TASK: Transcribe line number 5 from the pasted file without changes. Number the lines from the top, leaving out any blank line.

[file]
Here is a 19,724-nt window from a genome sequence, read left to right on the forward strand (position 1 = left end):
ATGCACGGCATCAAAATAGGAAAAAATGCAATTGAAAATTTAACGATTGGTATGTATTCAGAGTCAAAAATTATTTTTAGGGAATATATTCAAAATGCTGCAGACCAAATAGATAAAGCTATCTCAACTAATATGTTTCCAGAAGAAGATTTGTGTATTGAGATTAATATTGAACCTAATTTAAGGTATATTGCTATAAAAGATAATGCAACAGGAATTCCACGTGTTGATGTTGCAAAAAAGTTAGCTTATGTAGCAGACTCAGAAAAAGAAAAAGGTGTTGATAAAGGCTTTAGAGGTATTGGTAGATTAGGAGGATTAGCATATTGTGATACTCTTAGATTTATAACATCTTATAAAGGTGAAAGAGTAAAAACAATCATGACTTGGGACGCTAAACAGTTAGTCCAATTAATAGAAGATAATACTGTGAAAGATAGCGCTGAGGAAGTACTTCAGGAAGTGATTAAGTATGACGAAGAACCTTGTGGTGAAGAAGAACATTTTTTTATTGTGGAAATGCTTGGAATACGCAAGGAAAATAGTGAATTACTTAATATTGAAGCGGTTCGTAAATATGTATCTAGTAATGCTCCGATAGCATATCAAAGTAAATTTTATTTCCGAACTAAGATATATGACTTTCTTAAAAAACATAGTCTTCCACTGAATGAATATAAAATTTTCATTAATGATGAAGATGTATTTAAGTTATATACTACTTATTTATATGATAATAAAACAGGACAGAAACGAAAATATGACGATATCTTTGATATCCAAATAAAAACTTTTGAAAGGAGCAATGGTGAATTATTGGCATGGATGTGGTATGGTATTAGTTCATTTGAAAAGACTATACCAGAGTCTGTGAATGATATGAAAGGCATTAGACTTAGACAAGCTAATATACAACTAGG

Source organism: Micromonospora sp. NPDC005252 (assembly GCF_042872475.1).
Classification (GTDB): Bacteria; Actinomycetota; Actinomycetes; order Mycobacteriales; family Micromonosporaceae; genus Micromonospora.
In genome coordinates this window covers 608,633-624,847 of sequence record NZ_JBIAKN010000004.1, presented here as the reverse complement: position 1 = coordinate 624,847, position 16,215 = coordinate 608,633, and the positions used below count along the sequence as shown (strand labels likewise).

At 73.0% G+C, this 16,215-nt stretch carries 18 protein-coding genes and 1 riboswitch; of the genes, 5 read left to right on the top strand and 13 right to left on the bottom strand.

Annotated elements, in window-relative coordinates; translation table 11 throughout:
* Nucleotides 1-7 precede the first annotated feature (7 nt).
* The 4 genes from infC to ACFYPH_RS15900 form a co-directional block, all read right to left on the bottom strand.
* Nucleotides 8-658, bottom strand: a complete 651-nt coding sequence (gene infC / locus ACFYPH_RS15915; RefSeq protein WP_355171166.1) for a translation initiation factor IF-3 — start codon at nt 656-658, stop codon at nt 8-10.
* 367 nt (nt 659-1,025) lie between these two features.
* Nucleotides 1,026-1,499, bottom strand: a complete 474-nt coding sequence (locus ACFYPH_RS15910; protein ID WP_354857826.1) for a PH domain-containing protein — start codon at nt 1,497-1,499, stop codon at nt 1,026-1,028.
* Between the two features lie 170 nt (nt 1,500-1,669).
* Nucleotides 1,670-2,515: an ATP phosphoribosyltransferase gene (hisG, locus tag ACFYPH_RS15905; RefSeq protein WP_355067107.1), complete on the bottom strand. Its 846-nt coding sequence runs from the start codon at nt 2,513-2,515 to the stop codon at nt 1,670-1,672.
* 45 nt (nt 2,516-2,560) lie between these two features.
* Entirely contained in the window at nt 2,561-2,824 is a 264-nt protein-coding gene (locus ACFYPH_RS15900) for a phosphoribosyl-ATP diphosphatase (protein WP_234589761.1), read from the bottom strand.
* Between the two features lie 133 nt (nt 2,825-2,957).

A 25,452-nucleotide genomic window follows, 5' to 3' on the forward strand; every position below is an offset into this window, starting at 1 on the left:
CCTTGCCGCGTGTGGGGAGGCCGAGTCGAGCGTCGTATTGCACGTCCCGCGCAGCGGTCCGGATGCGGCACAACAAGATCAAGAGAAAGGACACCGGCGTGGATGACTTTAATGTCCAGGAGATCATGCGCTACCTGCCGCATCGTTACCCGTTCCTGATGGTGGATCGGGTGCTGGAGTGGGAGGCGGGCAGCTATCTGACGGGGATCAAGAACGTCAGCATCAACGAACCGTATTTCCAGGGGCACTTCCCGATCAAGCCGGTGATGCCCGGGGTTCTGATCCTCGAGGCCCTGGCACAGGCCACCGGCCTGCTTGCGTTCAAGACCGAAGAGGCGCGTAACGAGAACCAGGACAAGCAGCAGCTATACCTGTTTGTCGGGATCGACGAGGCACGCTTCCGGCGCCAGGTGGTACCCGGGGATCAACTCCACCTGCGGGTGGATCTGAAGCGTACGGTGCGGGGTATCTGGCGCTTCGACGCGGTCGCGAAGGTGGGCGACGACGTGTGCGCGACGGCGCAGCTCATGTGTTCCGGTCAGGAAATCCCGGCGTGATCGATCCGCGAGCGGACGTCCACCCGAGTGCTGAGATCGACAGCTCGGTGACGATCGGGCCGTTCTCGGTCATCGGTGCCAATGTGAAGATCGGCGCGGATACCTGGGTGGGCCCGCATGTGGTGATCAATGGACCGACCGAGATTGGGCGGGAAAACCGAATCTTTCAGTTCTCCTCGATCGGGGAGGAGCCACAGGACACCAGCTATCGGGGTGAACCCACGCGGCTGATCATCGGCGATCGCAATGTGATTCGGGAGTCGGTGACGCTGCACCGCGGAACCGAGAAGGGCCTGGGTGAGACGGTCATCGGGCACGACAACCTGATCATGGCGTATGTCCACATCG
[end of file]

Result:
In genome coordinates this window covers 608,633-624,847 of sequence record NZ_JBIAKN010000004.1, presented here as the reverse complement: position 1 = coordinate 624,847, position 16,215 = coordinate 608,633, and the positions used below count along the sequence as shown (strand labels likewise).